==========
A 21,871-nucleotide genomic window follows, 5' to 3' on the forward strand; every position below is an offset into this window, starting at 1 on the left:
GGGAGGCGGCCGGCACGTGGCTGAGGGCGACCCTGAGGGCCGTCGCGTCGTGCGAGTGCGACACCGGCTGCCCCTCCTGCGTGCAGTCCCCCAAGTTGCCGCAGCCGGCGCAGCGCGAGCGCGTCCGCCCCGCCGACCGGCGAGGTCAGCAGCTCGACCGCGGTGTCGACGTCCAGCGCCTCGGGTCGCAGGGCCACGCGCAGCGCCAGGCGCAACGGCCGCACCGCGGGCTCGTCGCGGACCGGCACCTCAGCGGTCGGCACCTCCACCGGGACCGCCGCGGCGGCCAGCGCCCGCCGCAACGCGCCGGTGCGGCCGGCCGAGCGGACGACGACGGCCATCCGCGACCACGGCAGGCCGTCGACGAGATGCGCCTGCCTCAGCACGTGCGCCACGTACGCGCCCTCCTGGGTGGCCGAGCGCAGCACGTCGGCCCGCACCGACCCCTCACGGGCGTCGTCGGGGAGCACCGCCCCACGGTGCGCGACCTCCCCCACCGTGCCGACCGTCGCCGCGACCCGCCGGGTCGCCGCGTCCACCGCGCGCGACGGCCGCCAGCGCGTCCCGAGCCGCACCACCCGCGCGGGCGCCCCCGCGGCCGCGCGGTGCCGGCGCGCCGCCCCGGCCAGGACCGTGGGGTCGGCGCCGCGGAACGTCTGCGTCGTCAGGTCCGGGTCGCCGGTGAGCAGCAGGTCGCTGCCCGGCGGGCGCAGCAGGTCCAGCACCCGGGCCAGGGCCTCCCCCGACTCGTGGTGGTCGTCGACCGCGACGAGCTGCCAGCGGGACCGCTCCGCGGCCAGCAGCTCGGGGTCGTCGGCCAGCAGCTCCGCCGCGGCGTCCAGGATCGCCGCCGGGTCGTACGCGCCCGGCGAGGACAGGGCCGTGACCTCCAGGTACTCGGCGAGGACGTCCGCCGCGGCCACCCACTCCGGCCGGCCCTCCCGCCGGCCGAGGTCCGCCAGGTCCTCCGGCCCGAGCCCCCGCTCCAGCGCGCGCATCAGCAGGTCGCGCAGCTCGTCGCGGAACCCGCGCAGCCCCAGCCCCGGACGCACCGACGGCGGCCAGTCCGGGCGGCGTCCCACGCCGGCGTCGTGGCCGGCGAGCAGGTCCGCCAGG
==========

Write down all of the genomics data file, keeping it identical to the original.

A 21,871-nucleotide genomic window follows, 5' to 3' on the forward strand; every position below is an offset into this window, starting at 1 on the left:
GGGAGGCGGCCGGCACGTGGCTGAGGGCGACCCTGAGGGCCGTCGCGTCGTGCGAGTGCGACACCGGCTGCCCCTCCTGCGTGCAGTCCCCCAAGTTGCCGCAGCCGGCGCAGCGCGAGCGCGTCCGCCCCGCCGACCGGCGAGGTCAGCAGCTCGACCGCGGTGTCGACGTCCAGCGCCTCGGGTCGCAGGGCCACGCGCAGCGCCAGGCGCAACGGCCGCACCGCGGGCTCGTCGCGGACCGGCACCTCAGCGGTCGGCACCTCCACCGGGACCGCCGCGGCGGCCAGCGCCCGCCGCAACGCGCCGGTGCGGCCGGCCGAGCGGACGACGACGGCCATCCGCGACCACGGCAGGCCGTCGACGAGATGCGCCTGCCTCAGCACGTGCGCCACGTACGCGCCCTCCTGGGTGGCCGAGCGCAGCACGTCGGCCCGCACCGACCCCTCACGGGCGTCGTCGGGGAGCACCGCCCCACGGTGCGCGACCTCCCCCACCGTGCCGACCGTCGCCGCGACCCGCCGGGTCGCCGCGTCCACCGCGCGCGACGGCCGCCAGCGCGTCCCGAGCCGCACCACCCGCGCGGGCGCCCCCGCGGCCGCGCGGTGCCGGCGCGCCGCCCCGGCCAGGACCGTGGGGTCGGCGCCGCGGAACGTCTGCGTCGTCAGGTCCGGGTCGCCGGTGAGCAGCAGGTCGCTGCCCGGCGGGCGCAGCAGGTCCAGCACCCGGGCCAGGGCCTCCCCCGACTCGTGGTGGTCGTCGACCGCGACGAGCTGCCAGCGGGACCGCTCCGCGGCCAGCAGCTCGGGGTCGTCGGCCAGCAGCTCCGCCGCGGCGTCCAGGATCGCCGCCGGGTCGTACGCGCCCGGCGAGGACAGGGCCGTGACCTCCAGGTACTCGGCGAGGACGTCCGCCGCGGCCACCCACTCCGGCCGGCCCTCCCGCCGGCCGAGGTCCGCCAGGTCCTCCGGCCCGAGCCCCCGCTCCAGCGCGCGCATCAGCAGGTCGCGCAGCTCGTCGCGGAACCCGCGCAGCCCCAGCCCCGGACGCACCGACGGCGGCCAGTCCGGGCGGCGTCCCACGCCGGCGTCGTGGCCGGCGAGCAGGTCCGCCAGG